Project Description

“When you leave Africa, as the plane lifts, you feel that more than leaving a continent you’re leaving a state of mind.  Whatever awaits you at the other end of your journey will be of a different order of existence.”

~ Francesca Marciano

Mt Kenya, Kenya

Mt. Kenya, Africa’s second highest peak is regarded as the realm of Ngai, god of the local Kikuyu people. Traditionally, all Kikuyu homes were built to face this sacred peak. They call it Kirinyaga, or place of light.

The mountain is an awe-inspiring sight. Its ragged series of peaks are crowned with snow, and its slopes are thick with forest. The mountain is best seen at dawn, when the days early light silhouettes its impressive summit high over the surrounding plains.

While the 5199 meter summit is a difficult technical climb, the lesser peak of Point Lenana (4985m) can be easily reached by any fit trekker. This trek takes between 3 and 5 days, through a fascinating world of forests, wildlife, and unique montane vegetation including pod carpus and groundsel, and finally one of the world’s rarest sights, equatorial snow.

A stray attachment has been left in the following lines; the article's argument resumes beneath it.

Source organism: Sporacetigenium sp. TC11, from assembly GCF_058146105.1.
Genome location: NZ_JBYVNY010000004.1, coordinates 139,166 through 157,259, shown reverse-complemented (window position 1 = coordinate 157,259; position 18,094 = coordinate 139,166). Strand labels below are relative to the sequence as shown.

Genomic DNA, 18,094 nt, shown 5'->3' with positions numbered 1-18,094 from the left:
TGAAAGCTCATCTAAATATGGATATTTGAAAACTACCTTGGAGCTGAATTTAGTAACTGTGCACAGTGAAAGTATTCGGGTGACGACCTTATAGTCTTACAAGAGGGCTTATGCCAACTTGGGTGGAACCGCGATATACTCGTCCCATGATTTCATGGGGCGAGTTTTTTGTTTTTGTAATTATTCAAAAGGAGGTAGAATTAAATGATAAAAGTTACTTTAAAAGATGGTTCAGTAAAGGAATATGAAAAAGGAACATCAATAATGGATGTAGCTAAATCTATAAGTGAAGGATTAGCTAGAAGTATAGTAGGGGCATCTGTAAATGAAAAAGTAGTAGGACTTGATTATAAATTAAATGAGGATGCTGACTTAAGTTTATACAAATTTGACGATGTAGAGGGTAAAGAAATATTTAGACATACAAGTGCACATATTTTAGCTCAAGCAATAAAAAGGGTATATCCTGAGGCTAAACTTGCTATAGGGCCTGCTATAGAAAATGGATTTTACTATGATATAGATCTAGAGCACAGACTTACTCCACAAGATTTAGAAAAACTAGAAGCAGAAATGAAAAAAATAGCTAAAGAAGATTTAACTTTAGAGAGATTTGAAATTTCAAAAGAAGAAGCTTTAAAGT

For those who don’t want to climb the Mountain, now is a good time to learn about exercises for climbers for this expedition. The cool highlands that surround its base are well worth a visit. The forests are ideal for game viewing, and there are crystal clear mountain streams that abound with Trout….

Where to stay in Mt Kenya?

We are able to arrange any accomodation that best suits your needs and budgets. Our favourite in Mt Kenya is

Serena Mt Kenya Lodge

How long should you stay in Mt Kenya?

The options for climbing Mt Kenya range from 5 to 7 days

How to get to Mt Kenya?

From Nairobi, Mount Kenya is around a 4 hours drive. There are good paved roads all the way to the towns at the foot of the mountain, but the last stretch of road up to the park gates is a rough dirt road that can get almost impassable in the rainy season, when a 4wd is essential.

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Africa changes you forever, like nowhere on Earth. Once you have been there, you will never be the same. But how do you begin to describe its magic to someone who has never felt it? How can you explain the fascination of this vast, dusty continent, whose oldest roads are elephant paths?

Brian Jackman